Rare migratory birds of falcon family spotted at Lonavala Lake
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Two important migratory bird species Amur Falcon and Peregrine Falcon were spotted recently at the Lonavala Lake, which, according to experts, indicates that the areas are safe, well protected and well conserved. While the Amur Falcon travels the longest migratory route of 22,000 km a year, the Peregrine Falcon is the fastest bird that flies at a speed of 250 km per hour.
These birds were spotted by a group of well-known and amatuer ornithologists along with a team of Tata Power employees. The team spotted the birds during a bird survey in Lonavala and Valvan areas.
According to ornithologists, the Amur Falcon (Falco amurensis) is a small raptor of the falcon family. It breeds in south-eastern Siberia and Northern China wintering in Southern Africa. This handsome little raptor has one of the longest migration routes of all birds, doing up to 22,000 km in a year. The birds are unusual because they migrate a large distance over the sea and also continue their journey at night. It is estimated that during the peak migration period, 12,000-14,000 birds are hunted for consumption and sale every day, says a member of the group that conducted the survey.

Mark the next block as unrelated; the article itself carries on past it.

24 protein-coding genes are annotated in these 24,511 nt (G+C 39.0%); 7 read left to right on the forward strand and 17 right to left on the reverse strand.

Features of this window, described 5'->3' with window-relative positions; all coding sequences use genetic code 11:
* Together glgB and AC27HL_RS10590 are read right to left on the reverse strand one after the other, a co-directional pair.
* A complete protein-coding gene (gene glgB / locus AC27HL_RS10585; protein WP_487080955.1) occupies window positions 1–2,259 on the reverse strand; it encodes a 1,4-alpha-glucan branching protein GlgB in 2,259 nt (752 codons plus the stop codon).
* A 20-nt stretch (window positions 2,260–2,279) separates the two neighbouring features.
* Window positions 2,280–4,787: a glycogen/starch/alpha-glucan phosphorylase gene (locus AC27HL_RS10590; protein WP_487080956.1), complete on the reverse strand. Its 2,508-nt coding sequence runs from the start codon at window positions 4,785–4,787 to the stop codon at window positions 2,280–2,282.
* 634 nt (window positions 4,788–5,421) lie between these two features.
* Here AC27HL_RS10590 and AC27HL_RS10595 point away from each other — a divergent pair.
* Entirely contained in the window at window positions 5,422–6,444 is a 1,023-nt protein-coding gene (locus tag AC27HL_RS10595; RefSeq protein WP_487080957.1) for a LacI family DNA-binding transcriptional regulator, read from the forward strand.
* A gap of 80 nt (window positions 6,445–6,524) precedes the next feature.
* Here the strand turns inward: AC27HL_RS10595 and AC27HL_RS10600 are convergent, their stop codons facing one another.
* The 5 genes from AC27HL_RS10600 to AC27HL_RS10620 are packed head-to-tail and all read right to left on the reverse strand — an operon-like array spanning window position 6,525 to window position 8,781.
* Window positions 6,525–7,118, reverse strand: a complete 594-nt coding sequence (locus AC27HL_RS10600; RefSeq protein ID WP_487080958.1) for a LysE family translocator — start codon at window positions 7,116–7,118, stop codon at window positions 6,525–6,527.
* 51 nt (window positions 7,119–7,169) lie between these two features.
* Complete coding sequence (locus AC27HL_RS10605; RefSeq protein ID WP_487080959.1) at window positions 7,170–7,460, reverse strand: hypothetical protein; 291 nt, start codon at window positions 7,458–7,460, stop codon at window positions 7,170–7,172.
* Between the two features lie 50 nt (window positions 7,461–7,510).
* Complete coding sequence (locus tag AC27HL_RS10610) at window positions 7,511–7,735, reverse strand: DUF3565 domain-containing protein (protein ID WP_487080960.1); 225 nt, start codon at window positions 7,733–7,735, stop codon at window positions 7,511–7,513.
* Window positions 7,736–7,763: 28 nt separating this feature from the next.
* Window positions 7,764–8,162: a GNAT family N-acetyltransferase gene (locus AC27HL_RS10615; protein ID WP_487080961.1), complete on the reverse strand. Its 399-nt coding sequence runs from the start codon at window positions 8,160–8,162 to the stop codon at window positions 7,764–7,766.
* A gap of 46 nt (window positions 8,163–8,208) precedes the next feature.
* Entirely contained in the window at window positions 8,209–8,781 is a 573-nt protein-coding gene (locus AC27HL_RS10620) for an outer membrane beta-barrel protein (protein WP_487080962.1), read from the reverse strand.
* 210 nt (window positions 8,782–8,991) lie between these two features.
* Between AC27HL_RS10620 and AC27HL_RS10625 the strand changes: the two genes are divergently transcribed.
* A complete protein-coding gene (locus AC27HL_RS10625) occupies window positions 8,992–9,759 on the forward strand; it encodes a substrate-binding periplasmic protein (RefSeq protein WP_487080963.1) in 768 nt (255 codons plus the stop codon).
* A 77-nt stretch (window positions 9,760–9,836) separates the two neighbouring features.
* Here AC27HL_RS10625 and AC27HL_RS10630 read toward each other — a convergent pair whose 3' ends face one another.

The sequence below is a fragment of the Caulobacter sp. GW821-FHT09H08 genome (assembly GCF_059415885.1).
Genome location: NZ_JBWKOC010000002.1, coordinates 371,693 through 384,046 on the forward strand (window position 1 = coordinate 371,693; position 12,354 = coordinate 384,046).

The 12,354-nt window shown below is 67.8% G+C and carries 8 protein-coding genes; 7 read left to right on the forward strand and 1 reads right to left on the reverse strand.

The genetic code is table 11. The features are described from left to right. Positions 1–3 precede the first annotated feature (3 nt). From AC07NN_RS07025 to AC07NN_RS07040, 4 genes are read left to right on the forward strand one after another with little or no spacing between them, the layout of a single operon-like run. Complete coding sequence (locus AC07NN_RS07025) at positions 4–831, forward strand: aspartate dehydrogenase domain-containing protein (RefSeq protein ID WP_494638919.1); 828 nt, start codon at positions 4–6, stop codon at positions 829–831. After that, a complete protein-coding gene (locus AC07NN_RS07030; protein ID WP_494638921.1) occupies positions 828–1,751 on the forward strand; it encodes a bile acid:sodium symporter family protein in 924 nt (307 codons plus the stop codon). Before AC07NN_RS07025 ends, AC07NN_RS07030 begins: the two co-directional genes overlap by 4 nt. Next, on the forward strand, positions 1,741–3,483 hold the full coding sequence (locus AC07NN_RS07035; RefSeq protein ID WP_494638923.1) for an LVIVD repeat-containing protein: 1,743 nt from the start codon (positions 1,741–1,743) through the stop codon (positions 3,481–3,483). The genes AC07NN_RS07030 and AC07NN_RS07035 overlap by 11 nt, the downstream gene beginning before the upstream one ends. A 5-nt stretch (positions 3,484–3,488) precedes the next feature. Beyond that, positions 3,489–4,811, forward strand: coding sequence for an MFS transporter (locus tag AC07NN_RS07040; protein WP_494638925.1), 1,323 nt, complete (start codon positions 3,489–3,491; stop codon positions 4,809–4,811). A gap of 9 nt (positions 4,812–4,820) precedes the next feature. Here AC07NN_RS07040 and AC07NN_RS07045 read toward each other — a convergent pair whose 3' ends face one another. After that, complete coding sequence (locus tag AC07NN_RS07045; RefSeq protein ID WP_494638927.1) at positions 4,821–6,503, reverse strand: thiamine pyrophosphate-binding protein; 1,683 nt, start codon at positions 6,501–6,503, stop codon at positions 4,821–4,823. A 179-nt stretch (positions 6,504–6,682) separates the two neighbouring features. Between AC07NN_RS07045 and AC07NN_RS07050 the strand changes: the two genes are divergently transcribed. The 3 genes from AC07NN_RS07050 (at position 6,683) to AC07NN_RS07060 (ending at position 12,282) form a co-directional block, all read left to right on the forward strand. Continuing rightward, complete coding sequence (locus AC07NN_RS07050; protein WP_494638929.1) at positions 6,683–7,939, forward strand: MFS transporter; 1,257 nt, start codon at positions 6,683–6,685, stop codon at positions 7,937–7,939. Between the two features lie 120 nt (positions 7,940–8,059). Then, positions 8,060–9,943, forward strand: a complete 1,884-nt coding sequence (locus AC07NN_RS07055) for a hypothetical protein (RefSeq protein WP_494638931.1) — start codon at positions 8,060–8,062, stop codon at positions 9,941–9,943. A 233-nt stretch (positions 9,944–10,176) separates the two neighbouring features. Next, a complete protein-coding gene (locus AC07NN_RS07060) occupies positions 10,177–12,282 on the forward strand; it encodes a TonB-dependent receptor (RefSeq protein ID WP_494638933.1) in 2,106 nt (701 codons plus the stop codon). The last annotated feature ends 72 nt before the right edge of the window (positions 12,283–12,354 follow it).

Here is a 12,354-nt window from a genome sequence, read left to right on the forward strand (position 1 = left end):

The Peregrine Falcon (Falco peregrinus), also known as the Peregrine, is a widespread bird of prey in the Falconidae family. The Peregrine is renowned for its speed, reaching over 250 km/h during its characteristic hunting stoop (high speed dive), making it the fastest member of the animal kingdom.
The Peregrine Falcon became an endangered species in many areas because of pesticides. Since the ban on DDT from the early 1970s, its population has recovered, supported by large-scale protection of nesting places and releases to the wild, say experts.
Mahesh Paranjpe, head (Hydros), Tata Power, says, "We are delighted with these spottings. This is an indication of a healthy and safe environment and our commitment towards conservation in and around our areas of operations."